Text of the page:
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Revolutionary MRgFUS for Lung Cancer Bone Metastasis

Lung cancer is the second most common cancer in men and women, behind prostate and breast cancer. However, lung cancer is more feared because it is more deadly. As lung cancer tumors develop, tumor cells can spread beyond the lungs. If these cells establish a new tumor in bone, it is called metastatic lung cancer to the bone, or simply lung cancer bone mets. This distinguishes it from primary bone cancer (cancer that begins in the bone).

Bone mets statistics

There are two basic types of lung cancer:

  1. Non-small cell lung cancer (NSCLC) represents 80-85% of lung cancer cases.
  2. Small cell lung cancer (SCLC), about 10-15% of lung cancers.

Statistics suggest that anywhere from 30-60% of NSCLC patients will have lung cancer bone mets.1 Bone mets have symptoms of their own, including bone pain, unstable bones, fractures, and spinal compression. Roughly 50% of patients with any type of metastatic cancer to the bone will have poorly controlled pain.2

Conventional treatments to ease bone pain

When a specific bone lesion develops pain severe enough to interfere with quality of life, the traditional standard of care has been to target that site with either a course of radiation or surgery. However, many patients do not get adequate pain control from either strategy. In addition, radiation is slower-acting so its effectiveness is not really known for up to several weeks, and surgery itself is often painful.

A revolutionary focal treatment to control bone pain

Since the traditional treatment approaches tend to be less than satisfactory, a new type of treatment to control painful lung cancer bone mets is finally available. It is called MRI-guided Focused Ultrasound (MRgFUS). MRgFUS is creating a revolution in treating painful bone mets. Unlike surgery, it is noninvasive and does not create additional short-term pain. Unlike radiation, its effectiveness begins within days.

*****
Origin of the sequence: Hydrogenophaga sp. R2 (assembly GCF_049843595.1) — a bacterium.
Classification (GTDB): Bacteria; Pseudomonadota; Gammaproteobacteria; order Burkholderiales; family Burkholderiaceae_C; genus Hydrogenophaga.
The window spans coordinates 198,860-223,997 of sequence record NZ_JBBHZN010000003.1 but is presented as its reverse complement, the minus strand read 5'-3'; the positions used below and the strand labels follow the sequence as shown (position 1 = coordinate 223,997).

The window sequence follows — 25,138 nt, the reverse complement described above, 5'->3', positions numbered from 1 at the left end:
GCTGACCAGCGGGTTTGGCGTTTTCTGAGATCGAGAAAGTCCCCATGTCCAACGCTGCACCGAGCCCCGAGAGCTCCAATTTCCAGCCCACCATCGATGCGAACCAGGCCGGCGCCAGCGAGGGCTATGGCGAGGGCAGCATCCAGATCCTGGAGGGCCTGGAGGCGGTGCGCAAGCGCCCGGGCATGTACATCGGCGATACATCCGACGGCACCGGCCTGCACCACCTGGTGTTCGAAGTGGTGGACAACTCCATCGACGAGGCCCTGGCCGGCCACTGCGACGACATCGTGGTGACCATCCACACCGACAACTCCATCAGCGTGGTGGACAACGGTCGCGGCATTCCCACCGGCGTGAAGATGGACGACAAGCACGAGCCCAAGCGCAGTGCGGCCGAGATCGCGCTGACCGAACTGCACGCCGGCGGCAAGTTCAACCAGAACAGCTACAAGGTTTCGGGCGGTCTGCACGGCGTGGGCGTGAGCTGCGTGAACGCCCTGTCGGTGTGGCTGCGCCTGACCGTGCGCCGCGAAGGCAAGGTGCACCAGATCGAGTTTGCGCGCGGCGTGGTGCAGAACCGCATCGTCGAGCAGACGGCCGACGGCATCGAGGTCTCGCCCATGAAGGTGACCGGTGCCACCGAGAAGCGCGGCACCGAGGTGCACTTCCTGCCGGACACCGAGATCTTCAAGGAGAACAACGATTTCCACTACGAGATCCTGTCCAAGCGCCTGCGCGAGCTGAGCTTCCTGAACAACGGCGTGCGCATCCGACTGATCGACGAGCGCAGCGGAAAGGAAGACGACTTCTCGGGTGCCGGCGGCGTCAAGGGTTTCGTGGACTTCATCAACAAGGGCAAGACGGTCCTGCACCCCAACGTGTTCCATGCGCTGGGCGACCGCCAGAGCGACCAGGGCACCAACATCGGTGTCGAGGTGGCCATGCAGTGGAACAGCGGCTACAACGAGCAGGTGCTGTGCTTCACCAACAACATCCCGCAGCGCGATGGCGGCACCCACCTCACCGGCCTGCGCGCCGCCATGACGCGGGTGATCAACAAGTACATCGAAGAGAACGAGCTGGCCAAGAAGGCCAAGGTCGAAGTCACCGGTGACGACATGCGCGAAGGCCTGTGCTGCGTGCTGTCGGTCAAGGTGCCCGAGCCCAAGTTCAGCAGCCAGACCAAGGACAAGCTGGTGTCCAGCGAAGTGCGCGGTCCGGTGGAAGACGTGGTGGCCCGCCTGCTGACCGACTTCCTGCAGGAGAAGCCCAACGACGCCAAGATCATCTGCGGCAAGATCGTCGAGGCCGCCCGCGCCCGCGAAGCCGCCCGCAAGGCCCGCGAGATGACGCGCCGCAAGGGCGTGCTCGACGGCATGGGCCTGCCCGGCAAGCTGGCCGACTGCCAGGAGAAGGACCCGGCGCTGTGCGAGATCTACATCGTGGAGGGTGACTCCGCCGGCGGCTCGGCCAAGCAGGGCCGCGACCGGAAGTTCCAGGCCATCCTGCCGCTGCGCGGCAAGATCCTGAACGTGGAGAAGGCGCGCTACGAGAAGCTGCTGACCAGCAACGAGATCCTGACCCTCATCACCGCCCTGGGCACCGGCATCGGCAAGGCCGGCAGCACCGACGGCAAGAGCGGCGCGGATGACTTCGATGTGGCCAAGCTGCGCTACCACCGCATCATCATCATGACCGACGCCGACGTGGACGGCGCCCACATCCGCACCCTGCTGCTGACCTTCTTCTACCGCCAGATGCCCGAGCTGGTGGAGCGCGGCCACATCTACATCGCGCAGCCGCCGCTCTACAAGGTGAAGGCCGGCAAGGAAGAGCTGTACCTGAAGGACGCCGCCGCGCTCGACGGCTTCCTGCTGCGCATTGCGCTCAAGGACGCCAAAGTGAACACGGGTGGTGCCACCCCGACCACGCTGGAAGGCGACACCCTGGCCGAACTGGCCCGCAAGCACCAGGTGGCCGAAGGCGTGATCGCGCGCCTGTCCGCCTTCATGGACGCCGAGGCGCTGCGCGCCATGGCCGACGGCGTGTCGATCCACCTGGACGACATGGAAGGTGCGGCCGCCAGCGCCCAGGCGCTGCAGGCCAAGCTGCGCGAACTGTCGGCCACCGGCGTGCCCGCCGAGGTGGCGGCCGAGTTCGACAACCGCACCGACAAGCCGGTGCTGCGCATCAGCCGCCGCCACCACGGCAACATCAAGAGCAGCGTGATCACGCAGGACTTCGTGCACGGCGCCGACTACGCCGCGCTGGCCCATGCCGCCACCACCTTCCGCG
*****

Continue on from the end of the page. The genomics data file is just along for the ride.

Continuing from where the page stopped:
As the name suggests, MRgFUS is done under real-time MRI guidance (inside the tunnel of the MRI machine). Thanks to high resolution 3D imaging, the precise source of the bone pain is identified, and the imaging is used to plan and deliver the treatment. The “active ingredient” is ultrasound, or sound waves. These waves are focused from different angles on the metastatic bone lesion, passing harmlessly through other tissues on their way to the target. Then, when the sound waves meet, or intersect, they accurately create targeted heat to destroy the bone lesion and deaden the nerves that send pain messages to the brain. This is accomplished without breaking skin, and there is no radiation involved.

A study published in September, 2017 compared the therapeutic effects of radiation therapy (RT) vs. MRgFUS. According to the authors, “MRgFUS was more efficient than RT in terms of the time course of pain palliation as it yielded a significantly higher response rate at 1 week after treatment.”3 Specifically, 71% of MRgFUS patients had pain relief at one week, compared with only 26% of RT patients.

For patients with lung cancer bone mets who are experiencing severe pain, the Sperling Medical Group is proud to offer the ExAblate® MRgFUS system. For more information, contact our Center.

1Huang SM, Yang JJ, Chen HJ, Wu SP et al. Epidermal growth factor receptor is associated with the onset of skeletal related events in non-small cell lung cancer. Oncotarget. 2017 Jun 28;8(46):81369-81376.
2 Rim CH, Choi C, Choi J, Seong J. Establishment of a Disease-Specific Graded Prognostic Assessment for Hepatocellular Carcinoma Patients with Spinal Metastasis. Gut and Liver. 2017;11(4):535-542. doi:10.5009/gnl16486.
3 Lee HL, Kuo CC, Tsai JT, Chen CY et al. Magnetic resonance-guided focused ultrasound versus conventional radiation therapy for painful bone metastasis: a matched-pair study. J Bone Joint Surg Am. 2017 Sep 20;99(18):1572-1578.

Bone mets